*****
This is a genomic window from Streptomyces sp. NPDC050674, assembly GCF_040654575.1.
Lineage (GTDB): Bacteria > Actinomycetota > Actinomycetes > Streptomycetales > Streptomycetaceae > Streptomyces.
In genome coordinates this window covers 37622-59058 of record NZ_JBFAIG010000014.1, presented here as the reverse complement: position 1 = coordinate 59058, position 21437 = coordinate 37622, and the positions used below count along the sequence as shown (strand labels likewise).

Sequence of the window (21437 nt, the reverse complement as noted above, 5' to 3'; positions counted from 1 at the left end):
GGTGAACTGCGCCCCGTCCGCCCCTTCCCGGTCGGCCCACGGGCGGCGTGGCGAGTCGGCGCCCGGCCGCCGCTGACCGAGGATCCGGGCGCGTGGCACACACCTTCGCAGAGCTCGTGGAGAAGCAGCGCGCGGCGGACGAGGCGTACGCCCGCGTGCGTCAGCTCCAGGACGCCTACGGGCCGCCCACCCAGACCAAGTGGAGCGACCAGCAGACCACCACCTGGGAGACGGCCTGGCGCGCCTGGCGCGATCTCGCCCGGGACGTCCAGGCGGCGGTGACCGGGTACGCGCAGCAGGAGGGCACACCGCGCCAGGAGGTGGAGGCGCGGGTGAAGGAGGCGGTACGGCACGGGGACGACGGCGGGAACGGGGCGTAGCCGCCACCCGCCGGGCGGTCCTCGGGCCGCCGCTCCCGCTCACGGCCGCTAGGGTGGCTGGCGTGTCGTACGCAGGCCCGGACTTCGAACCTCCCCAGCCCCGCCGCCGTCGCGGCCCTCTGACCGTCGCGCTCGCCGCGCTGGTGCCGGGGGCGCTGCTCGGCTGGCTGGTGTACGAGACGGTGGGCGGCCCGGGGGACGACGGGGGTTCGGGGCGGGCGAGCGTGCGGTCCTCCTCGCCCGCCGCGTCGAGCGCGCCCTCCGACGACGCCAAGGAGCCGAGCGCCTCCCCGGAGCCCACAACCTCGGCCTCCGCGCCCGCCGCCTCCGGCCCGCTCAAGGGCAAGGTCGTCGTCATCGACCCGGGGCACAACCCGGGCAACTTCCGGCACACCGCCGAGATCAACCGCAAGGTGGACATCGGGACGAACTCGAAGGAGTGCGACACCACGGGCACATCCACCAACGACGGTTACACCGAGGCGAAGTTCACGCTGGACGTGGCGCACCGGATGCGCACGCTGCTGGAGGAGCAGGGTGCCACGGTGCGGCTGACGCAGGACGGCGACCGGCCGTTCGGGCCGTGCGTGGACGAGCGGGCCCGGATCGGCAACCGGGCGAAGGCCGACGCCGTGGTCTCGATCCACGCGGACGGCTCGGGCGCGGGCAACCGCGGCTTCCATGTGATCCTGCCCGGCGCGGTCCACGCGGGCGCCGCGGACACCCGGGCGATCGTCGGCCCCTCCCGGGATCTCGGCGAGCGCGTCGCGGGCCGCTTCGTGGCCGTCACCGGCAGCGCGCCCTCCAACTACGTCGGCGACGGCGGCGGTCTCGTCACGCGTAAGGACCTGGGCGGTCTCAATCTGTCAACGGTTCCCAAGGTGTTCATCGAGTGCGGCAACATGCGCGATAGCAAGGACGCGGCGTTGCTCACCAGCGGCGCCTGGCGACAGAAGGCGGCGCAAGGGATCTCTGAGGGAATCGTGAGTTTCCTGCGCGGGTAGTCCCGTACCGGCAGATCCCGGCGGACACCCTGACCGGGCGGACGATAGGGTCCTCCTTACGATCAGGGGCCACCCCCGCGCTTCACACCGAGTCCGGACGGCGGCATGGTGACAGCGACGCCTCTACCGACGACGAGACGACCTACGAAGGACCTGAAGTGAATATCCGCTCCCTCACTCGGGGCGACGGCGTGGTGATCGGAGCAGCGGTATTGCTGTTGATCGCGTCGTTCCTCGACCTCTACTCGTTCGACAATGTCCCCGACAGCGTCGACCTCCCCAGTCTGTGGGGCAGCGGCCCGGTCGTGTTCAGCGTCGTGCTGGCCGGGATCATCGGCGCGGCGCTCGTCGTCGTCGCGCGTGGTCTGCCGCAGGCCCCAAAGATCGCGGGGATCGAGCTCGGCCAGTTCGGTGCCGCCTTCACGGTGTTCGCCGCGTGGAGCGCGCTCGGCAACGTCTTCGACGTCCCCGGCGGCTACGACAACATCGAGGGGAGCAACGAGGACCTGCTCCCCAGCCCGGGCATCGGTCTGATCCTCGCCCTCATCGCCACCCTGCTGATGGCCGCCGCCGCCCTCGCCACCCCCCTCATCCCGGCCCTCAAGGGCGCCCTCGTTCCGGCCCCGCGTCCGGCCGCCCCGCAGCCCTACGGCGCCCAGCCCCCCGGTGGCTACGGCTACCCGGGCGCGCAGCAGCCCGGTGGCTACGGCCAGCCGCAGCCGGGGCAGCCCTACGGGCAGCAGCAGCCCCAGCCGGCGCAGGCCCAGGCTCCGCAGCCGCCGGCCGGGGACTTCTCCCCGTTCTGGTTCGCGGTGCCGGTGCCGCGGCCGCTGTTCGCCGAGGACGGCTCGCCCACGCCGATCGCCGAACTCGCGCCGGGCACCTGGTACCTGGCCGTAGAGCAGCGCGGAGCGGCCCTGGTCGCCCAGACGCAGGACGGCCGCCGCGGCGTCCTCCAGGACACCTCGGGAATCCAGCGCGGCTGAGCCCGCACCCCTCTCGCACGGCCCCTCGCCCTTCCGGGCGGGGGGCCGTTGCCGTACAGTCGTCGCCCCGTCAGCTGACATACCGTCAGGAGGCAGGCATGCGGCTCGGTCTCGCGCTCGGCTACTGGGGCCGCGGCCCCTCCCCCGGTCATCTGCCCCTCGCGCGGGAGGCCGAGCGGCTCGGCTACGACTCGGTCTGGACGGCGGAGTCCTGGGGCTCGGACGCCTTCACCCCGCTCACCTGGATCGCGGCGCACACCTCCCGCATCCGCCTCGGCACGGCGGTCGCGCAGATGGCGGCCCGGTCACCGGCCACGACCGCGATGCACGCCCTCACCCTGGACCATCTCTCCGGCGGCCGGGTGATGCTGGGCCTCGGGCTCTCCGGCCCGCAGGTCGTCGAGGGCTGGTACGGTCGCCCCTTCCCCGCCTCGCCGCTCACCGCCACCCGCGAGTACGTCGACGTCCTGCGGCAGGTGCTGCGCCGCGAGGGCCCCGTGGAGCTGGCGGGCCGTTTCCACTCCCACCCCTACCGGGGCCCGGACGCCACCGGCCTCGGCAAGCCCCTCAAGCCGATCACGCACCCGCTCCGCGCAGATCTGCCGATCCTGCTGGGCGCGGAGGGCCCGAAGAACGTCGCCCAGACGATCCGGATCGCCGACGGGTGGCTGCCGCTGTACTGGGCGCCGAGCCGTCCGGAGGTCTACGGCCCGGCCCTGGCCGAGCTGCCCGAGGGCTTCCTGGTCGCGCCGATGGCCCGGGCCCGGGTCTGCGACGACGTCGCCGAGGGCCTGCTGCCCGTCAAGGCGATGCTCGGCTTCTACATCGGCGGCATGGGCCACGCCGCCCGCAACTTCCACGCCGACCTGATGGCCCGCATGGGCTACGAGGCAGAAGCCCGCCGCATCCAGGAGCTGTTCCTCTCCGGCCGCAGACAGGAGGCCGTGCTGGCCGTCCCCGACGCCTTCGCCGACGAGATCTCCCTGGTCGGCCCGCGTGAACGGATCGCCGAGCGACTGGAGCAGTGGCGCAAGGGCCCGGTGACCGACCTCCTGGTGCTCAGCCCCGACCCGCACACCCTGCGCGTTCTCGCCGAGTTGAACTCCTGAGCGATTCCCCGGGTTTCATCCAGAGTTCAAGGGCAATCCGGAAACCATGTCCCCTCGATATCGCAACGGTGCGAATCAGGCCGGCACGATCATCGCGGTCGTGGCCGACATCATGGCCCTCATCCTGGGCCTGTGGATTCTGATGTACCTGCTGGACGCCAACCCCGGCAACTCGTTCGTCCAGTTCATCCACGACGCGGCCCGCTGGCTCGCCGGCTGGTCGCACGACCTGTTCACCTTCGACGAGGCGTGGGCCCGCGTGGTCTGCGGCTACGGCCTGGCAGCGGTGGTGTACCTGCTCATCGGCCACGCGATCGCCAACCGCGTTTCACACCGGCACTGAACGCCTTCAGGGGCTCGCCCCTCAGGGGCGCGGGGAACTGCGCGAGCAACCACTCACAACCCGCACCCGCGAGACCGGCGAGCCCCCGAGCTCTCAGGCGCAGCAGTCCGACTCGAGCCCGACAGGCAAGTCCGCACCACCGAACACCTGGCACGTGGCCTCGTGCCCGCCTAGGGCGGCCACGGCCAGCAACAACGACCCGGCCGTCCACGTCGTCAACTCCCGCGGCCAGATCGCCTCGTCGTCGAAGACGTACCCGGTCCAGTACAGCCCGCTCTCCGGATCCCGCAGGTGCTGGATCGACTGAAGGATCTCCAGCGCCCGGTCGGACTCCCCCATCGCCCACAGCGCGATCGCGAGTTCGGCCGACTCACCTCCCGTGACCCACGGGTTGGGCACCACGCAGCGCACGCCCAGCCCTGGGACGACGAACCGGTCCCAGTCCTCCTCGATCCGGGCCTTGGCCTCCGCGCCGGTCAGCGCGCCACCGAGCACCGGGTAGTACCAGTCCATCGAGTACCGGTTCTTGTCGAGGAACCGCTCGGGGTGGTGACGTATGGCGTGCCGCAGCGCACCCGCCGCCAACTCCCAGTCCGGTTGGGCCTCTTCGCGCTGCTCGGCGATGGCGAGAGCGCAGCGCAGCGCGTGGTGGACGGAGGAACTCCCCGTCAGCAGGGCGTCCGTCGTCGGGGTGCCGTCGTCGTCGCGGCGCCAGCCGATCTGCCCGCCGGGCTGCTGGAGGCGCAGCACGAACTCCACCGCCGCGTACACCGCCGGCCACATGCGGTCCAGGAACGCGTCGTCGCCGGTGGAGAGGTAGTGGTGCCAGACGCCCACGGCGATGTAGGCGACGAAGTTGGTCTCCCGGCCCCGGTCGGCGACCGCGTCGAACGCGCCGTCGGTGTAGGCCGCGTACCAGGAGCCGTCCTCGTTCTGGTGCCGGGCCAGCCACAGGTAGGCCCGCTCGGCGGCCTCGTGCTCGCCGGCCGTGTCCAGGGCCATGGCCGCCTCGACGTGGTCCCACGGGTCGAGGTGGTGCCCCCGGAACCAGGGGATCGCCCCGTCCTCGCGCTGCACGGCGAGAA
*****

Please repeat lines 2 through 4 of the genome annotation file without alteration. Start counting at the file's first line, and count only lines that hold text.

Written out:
Lineage (GTDB): Bacteria > Actinomycetota > Actinomycetes > Streptomycetales > Streptomycetaceae > Streptomyces.
In genome coordinates this window covers 37622-59058 of record NZ_JBFAIG010000014.1, presented here as the reverse complement: position 1 = coordinate 59058, position 21437 = coordinate 37622, and the positions used below count along the sequence as shown (strand labels likewise).

Sequence of the window (21437 nt, the reverse complement as noted above, 5' to 3'; positions counted from 1 at the left end):